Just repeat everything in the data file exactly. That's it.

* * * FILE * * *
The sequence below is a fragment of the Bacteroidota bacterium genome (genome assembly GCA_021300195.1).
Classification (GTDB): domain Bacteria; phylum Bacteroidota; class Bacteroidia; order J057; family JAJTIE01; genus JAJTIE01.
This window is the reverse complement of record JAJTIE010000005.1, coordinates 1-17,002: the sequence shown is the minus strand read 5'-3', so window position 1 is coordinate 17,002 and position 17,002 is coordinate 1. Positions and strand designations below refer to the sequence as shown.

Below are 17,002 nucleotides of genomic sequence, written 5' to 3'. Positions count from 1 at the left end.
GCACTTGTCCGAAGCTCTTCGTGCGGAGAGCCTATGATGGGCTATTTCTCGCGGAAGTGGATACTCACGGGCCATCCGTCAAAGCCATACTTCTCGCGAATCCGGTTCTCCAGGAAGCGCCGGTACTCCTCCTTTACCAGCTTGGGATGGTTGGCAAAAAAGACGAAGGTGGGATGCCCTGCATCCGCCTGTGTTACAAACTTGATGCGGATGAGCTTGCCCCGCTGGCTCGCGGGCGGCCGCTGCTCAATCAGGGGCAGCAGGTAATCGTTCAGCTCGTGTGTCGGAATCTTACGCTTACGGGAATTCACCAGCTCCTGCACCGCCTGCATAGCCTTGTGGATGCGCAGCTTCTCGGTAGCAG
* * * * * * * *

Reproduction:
The sequence below is a fragment of the Bacteroidota bacterium genome (genome assembly GCA_021300195.1).
Classification (GTDB): domain Bacteria; phylum Bacteroidota; class Bacteroidia; order J057; family JAJTIE01; genus JAJTIE01.
This window is the reverse complement of record JAJTIE010000005.1, coordinates 1-17,002: the sequence shown is the minus strand read 5'-3', so window position 1 is coordinate 17,002 and position 17,002 is coordinate 1. Positions and strand designations below refer to the sequence as shown.

Below are 17,002 nucleotides of genomic sequence, written 5' to 3'. Positions count from 1 at the left end.
GCACTTGTCCGAAGCTCTTCGTGCGGAGAGCCTATGATGGGCTATTTCTCGCGGAAGTGGATACTCACGGGCCATCCGTCAAAGCCATACTTCTCGCGAATCCGGTTCTCCAGGAAGCGCCGGTACTCCTCCTTTACCAGCTTGGGATGGTTGGCAAAAAAGACGAAGGTGGGATGCCCTGCATCCGCCTGTGTTACAAACTTGATGCGGATGAGCTTGCCCCGCTGGCTCGCGGGCGGCCGCTGCTCAATCAGGGGCAGCAGGTAATCGTTCAGCTCGTGTGTCGGAATCTTACGCTTACGGGAATTCACCAGCTCCTGCACCGCCTGCATAGCCTTGTGGATGCGCAGCTTCTCGGTAGCAG